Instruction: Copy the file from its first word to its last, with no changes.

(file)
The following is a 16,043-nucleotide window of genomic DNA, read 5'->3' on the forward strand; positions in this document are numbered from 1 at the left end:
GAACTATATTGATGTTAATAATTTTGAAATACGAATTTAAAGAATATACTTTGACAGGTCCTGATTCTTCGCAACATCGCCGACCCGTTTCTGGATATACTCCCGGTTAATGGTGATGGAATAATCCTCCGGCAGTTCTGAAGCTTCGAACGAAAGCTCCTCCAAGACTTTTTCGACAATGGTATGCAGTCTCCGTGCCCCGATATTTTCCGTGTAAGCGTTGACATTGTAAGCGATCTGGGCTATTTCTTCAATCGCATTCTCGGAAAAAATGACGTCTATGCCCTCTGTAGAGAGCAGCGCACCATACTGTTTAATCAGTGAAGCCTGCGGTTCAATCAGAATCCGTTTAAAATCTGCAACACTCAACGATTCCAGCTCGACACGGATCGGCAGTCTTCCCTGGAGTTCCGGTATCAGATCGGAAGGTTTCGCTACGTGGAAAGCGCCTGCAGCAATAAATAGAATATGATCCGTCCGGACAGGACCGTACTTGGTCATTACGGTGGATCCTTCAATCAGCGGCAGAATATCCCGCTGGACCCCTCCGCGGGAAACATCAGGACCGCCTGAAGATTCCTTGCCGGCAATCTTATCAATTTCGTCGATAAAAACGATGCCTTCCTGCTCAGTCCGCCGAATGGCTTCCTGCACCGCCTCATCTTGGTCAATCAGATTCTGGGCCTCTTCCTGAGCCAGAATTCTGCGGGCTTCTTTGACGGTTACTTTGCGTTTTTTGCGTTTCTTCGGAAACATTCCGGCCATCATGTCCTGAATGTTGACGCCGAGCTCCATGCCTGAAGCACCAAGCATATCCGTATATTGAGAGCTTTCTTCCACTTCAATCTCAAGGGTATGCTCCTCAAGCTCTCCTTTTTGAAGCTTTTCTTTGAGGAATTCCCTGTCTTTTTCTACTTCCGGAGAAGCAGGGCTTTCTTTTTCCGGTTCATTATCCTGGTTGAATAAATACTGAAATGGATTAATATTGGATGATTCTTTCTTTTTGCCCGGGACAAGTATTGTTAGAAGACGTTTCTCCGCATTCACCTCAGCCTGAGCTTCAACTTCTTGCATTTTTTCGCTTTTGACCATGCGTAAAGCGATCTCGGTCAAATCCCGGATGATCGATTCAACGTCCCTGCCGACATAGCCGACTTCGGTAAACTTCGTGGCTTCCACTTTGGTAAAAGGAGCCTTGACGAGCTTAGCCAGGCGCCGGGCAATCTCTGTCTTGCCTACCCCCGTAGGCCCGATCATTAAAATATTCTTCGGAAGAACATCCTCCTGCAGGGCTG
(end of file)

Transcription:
The following is a 16,043-nucleotide window of genomic DNA, read 5'->3' on the forward strand; positions in this document are numbered from 1 at the left end:
GAACTATATTGATGTTAATAATTTTGAAATACGAATTTAAAGAATATACTTTGACAGGTCCTGATTCTTCGCAACATCGCCGACCCGTTTCTGGATATACTCCCGGTTAATGGTGATGGAATAATCCTCCGGCAGTTCTGAAGCTTCGAACGAAAGCTCCTCCAAGACTTTTTCGACAATGGTATGCAGTCTCCGTGCCCCGATATTTTCCGTGTAAGCGTTGACATTGTAAGCGATCTGGGCTATTTCTTCAATCGCATTCTCGGAAAAAATGACGTCTATGCCCTCTGTAGAGAGCAGCGCACCATACTGTTTAATCAGTGAAGCCTGCGGTTCAATCAGAATCCGTTTAAAATCTGCAACACTCAACGATTCCAGCTCGACACGGATCGGCAGTCTTCCCTGGAGTTCCGGTATCAGATCGGAAGGTTTCGCTACGTGGAAAGCGCCTGCAGCAATAAATAGAATATGATCCGTCCGGACAGGACCGTACTTGGTCATTACGGTGGATCCTTCAATCAGCGGCAGAATATCCCGCTGGACCCCTCCGCGGGAAACATCAGGACCGCCTGAAGATTCCTTGCCGGCAATCTTATCAATTTCGTCGATAAAAACGATGCCTTCCTGCTCAGTCCGCCGAATGGCTTCCTGCACCGCCTCATCTTGGTCAATCAGATTCTGGGCCTCTTCCTGAGCCAGAATTCTGCGGGCTTCTTTGACGGTTACTTTGCGTTTTTTGCGTTTCTTCGGAAACATTCCGGCCATCATGTCCTGAATGTTGACGCCGAGCTCCATGCCTGAAGCACCAAGCATATCCGTATATTGAGAGCTTTCTTCCACTTCAATCTCAAGGGTATGCTCCTCAAGCTCTCCTTTTTGAAGCTTTTCTTTGAGGAATTCCCTGTCTTTTTCTACTTCCGGAGAAGCAGGGCTTTCTTTTTCCGGTTCATTATCCTGGTTGAATAAATACTGAAATGGATTAATATTGGATGATTCTTTCTTTTTGCCCGGGACAAGTATTGTTAGAAGACGTTTCTCCGCATTCACCTCAGCCTGAGCTTCAACTTCTTGCATTTTTTCGCTTTTGACCATGCGTAAAGCGATCTCGGTCAAATCCCGGATGATCGATTCAACGTCCCTGCCGACATAGCCGACTTCGGTAAACTTCGTGGCTTCCACTTTGGTAAAAGGAGCCTTGACGAGCTTAGCCAGGCGCCGGGCAATCTCTGTCTTGCCTACCCCCGTAGGCCCGATCATTAAAATATTCTTCGGAAGAACATCCTCCTGCAGGGCTG